A knight to dismember.
Given the success of the previous Kingdom Rush game, Ironhide studios would have been foolish indeed to tamper with a proven formula. So it is that Kingdom Rush Frontiers takes what made the original tower-defense game so enjoyable, and gives it a ferocious polish, rather than a comprehensive makeover.
At the start of each mission, you choose how to spend your currency when it comes to placing defensive towers - archers, magical towers, melee barracks and so on. As enemy waves march towards the end-point of each level, any enemies that come into contact with your defenses get a taste of battle. If too many opposing units cross the finishing line, you'll fail the mission. Fortunately, you accrue new resources during battle, allowing you to tweak your reinforcements.
So it's very familiar stuff for tower defense fans, then, but once you begin unlocking new tower upgrades the strategy deepens considerably. You'll have to very cautiously decide which upgrade path provides the best defense against the challenge at hand, and there's a great deal of replay value to be had from this strategic experimentation. Hidden away in what seems like every map are little side challenges too, adding even deeper replay value to the game.
Success on the battlefield rewards you with victory stars, which can be used to add passive bonuses to your troops. Perhaps you'd like to reduce the cost of building your powerful turrets, or the price of your mage's magical abilities. How you choose to invest these points over time will largely be a matter of personal playstyle and preference, and it's another great way of encouraging you to replay missions and eke out every star you can.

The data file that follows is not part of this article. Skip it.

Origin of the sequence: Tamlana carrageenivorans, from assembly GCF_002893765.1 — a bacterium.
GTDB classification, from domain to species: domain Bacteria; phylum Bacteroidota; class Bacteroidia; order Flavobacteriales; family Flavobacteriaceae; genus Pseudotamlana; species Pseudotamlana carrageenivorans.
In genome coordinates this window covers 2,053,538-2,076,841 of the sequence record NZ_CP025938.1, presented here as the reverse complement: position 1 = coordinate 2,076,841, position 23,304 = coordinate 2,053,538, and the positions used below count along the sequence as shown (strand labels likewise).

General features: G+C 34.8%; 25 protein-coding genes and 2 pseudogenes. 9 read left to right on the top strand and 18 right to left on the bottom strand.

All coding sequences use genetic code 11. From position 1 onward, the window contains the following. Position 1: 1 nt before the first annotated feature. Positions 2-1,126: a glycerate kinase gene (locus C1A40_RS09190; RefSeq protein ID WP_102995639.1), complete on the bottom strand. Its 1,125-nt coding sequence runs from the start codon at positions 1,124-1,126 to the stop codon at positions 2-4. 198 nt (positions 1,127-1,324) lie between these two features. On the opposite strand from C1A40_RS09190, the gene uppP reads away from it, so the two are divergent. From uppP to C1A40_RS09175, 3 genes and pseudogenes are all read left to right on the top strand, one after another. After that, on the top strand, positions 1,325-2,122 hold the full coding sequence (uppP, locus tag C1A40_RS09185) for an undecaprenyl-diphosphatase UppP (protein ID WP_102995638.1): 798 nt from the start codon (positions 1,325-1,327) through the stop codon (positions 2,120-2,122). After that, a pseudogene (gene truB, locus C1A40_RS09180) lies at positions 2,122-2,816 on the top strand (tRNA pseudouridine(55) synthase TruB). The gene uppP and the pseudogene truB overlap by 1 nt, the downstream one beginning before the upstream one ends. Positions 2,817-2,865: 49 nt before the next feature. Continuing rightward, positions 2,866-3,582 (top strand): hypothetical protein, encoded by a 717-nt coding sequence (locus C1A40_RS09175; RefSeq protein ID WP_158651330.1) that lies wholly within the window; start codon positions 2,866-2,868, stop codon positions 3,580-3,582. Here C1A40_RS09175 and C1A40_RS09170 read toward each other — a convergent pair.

To help you in that goal, you can take advantage of special Hero characters which move rapidly around the screen and add a mighty boost to your firepower. In the Hero Room, you can even upgrade those characters to dish out more damage, or stay alive a little longer on the battlefield. From wizards to rogues, there's a character to suit every combat taste, and the timed reinforcement powers are back in full force too.
Criticisms? On the iPad's screen in particular, the units are just a little too small to make identifying friend from foe an easy affair, and positioning your hero character around the screen is a bit too fiddly for our liking. For the most part though, these are minor frustrations that are resolved with practice, along with a greater visual understanding of the enemy types. There are also some pricey and powerful Hero characters to buy from the in-app purchase store - a pity, given the relatively high cost of the base game.
In every other area of the game though, Ironhide has given fans of the series exactly what they clamored for - another top-notch tower-defense game that expands on the previous games in every way imaginable. There are more upgrades, a greater diversity in environments, and more enemy types than ever before. Fans have likely already grabbed the game at launch - for everyone else, know that this new Kingdom Rush ensures the series remains at the top of this bloated genre.
What's Hot:One of the best mobile tower-defense titles gets the sequel it deserves. There's deeper strategy, loads of replay value, and plenty of secrets to be uncovered.
What's Not:A fiddly big-screen interface, and the premium Hero characters are over-priced.